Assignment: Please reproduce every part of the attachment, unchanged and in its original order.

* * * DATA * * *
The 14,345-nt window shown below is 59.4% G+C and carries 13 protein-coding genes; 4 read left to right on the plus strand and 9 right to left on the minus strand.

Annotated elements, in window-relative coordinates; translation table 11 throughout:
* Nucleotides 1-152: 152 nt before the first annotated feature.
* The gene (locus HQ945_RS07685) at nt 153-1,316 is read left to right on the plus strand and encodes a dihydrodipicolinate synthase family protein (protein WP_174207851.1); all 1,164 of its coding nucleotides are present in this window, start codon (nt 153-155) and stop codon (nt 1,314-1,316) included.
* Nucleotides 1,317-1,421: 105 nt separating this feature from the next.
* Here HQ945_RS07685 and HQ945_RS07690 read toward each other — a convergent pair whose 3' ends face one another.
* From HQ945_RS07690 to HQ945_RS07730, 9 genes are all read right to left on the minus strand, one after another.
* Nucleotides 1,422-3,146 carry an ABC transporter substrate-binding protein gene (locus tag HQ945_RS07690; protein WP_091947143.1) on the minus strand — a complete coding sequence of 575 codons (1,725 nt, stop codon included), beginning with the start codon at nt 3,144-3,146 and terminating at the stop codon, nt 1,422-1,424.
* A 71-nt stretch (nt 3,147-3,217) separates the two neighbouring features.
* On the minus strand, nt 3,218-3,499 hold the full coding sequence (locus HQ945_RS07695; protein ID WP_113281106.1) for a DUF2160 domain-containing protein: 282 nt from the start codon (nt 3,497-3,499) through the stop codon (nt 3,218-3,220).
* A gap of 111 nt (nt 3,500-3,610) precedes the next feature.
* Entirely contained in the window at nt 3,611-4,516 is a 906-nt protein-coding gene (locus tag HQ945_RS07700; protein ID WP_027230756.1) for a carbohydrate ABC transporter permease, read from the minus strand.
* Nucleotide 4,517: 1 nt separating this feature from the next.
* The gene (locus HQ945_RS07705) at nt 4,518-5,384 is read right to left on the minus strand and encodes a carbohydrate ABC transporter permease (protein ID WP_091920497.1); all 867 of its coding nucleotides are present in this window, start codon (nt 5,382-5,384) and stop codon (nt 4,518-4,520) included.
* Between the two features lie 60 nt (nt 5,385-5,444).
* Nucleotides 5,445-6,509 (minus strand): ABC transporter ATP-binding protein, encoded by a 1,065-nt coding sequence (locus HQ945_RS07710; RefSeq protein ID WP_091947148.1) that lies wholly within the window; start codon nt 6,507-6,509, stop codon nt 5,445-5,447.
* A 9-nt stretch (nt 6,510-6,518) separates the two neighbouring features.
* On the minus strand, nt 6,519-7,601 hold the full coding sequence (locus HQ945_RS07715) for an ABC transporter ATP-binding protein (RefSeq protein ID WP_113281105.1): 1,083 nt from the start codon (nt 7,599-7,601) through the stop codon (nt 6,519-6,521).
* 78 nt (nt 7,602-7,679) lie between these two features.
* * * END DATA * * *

The 14,345-nt window shown below is 59.4% G+C and carries 13 protein-coding genes; 4 read left to right on the plus strand and 9 right to left on the minus strand.

Annotated elements, in window-relative coordinates; translation table 11 throughout:
* Nucleotides 1-152: 152 nt before the first annotated feature.
* The gene (locus HQ945_RS07685) at nt 153-1,316 is read left to right on the plus strand and encodes a dihydrodipicolinate synthase family protein (protein WP_174207851.1); all 1,164 of its coding nucleotides are present in this window, start codon (nt 153-155) and stop codon (nt 1,314-1,316) included.
* Nucleotides 1,317-1,421: 105 nt separating this feature from the next.
* Here HQ945_RS07685 and HQ945_RS07690 read toward each other — a convergent pair whose 3' ends face one another.
* From HQ945_RS07690 to HQ945_RS07730, 9 genes are all read right to left on the minus strand, one after another.
* Nucleotides 1,422-3,146 carry an ABC transporter substrate-binding protein gene (locus tag HQ945_RS07690; protein WP_091947143.1) on the minus strand — a complete coding sequence of 575 codons (1,725 nt, stop codon included), beginning with the start codon at nt 3,144-3,146 and terminating at the stop codon, nt 1,422-1,424.
* A 71-nt stretch (nt 3,147-3,217) separates the two neighbouring features.
* On the minus strand, nt 3,218-3,499 hold the full coding sequence (locus HQ945_RS07695; protein ID WP_113281106.1) for a DUF2160 domain-containing protein: 282 nt from the start codon (nt 3,497-3,499) through the stop codon (nt 3,218-3,220).
* A gap of 111 nt (nt 3,500-3,610) precedes the next feature.
* Entirely contained in the window at nt 3,611-4,516 is a 906-nt protein-coding gene (locus tag HQ945_RS07700; protein ID WP_027230756.1) for a carbohydrate ABC transporter permease, read from the minus strand.
* Nucleotide 4,517: 1 nt separating this feature from the next.
* The gene (locus HQ945_RS07705) at nt 4,518-5,384 is read right to left on the minus strand and encodes a carbohydrate ABC transporter permease (protein ID WP_091920497.1); all 867 of its coding nucleotides are present in this window, start codon (nt 5,382-5,384) and stop codon (nt 4,518-4,520) included.
* Between the two features lie 60 nt (nt 5,385-5,444).
* Nucleotides 5,445-6,509 (minus strand): ABC transporter ATP-binding protein, encoded by a 1,065-nt coding sequence (locus HQ945_RS07710; RefSeq protein ID WP_091947148.1) that lies wholly within the window; start codon nt 6,507-6,509, stop codon nt 5,445-5,447.
* A 9-nt stretch (nt 6,510-6,518) separates the two neighbouring features.
* On the minus strand, nt 6,519-7,601 hold the full coding sequence (locus HQ945_RS07715) for an ABC transporter ATP-binding protein (RefSeq protein ID WP_113281105.1): 1,083 nt from the start codon (nt 7,599-7,601) through the stop codon (nt 6,519-6,521).
* 78 nt (nt 7,602-7,679) lie between these two features.